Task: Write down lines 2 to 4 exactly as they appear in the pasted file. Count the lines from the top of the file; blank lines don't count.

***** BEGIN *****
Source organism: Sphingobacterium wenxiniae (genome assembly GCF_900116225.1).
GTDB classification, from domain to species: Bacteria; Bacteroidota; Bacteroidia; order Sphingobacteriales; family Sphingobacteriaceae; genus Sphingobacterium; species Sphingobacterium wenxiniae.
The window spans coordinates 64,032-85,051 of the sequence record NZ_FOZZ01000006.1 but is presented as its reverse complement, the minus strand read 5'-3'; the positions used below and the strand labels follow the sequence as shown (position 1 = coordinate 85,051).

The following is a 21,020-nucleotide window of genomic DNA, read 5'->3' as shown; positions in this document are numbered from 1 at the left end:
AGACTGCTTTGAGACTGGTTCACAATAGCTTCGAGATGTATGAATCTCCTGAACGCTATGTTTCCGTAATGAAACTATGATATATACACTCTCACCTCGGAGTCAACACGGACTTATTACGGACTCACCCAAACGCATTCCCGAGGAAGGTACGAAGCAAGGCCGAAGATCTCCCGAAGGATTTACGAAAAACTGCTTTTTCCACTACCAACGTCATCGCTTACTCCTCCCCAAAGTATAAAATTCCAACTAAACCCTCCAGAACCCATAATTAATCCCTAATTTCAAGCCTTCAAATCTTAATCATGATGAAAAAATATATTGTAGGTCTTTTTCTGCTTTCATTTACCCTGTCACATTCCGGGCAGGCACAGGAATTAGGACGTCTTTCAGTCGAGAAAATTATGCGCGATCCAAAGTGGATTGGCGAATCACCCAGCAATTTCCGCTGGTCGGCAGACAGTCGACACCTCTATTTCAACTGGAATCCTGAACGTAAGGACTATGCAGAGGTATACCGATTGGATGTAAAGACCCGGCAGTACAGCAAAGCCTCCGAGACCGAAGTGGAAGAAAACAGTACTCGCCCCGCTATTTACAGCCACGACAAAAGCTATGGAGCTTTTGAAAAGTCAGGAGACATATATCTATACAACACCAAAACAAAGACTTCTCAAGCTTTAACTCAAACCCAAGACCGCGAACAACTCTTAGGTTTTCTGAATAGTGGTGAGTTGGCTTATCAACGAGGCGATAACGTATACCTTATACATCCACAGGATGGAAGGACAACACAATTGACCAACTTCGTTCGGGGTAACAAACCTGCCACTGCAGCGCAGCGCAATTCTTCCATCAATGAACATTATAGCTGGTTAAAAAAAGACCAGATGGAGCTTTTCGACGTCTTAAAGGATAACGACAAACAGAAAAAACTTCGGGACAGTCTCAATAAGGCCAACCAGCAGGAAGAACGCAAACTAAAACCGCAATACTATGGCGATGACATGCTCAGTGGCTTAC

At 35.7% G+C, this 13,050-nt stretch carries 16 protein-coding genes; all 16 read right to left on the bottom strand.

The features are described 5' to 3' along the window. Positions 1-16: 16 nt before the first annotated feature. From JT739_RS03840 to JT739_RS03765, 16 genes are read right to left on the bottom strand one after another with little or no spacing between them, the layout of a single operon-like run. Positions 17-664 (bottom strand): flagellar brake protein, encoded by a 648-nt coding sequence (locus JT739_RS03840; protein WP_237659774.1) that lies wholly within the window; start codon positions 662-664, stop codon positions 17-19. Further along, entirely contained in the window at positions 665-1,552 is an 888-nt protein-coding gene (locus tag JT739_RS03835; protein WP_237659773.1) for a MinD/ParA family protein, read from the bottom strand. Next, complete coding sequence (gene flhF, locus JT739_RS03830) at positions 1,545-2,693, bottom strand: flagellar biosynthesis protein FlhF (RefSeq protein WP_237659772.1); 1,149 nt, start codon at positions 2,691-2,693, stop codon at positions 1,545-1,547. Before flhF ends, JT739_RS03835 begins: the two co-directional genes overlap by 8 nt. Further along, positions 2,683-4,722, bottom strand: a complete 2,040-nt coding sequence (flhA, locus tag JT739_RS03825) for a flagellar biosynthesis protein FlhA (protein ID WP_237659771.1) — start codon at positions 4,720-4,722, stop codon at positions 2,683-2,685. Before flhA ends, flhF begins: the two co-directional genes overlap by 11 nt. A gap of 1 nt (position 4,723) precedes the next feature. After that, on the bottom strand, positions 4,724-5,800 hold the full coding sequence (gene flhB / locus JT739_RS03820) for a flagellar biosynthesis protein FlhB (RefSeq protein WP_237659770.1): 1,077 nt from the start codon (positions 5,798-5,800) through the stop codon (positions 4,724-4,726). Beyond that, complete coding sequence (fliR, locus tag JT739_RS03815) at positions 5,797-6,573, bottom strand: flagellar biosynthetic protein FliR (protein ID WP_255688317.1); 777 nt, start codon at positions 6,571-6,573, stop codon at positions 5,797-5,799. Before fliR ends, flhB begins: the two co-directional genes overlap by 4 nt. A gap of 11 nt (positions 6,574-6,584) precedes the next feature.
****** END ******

GTDB classification, from domain to species: Bacteria; Bacteroidota; Bacteroidia; order Sphingobacteriales; family Sphingobacteriaceae; genus Sphingobacterium; species Sphingobacterium wenxiniae.
The window spans coordinates 64,032-85,051 of the sequence record NZ_FOZZ01000006.1 but is presented as its reverse complement, the minus strand read 5'-3'; the positions used below and the strand labels follow the sequence as shown (position 1 = coordinate 85,051).

The following is a 21,020-nucleotide window of genomic DNA, read 5'->3' as shown; positions in this document are numbered from 1 at the left end: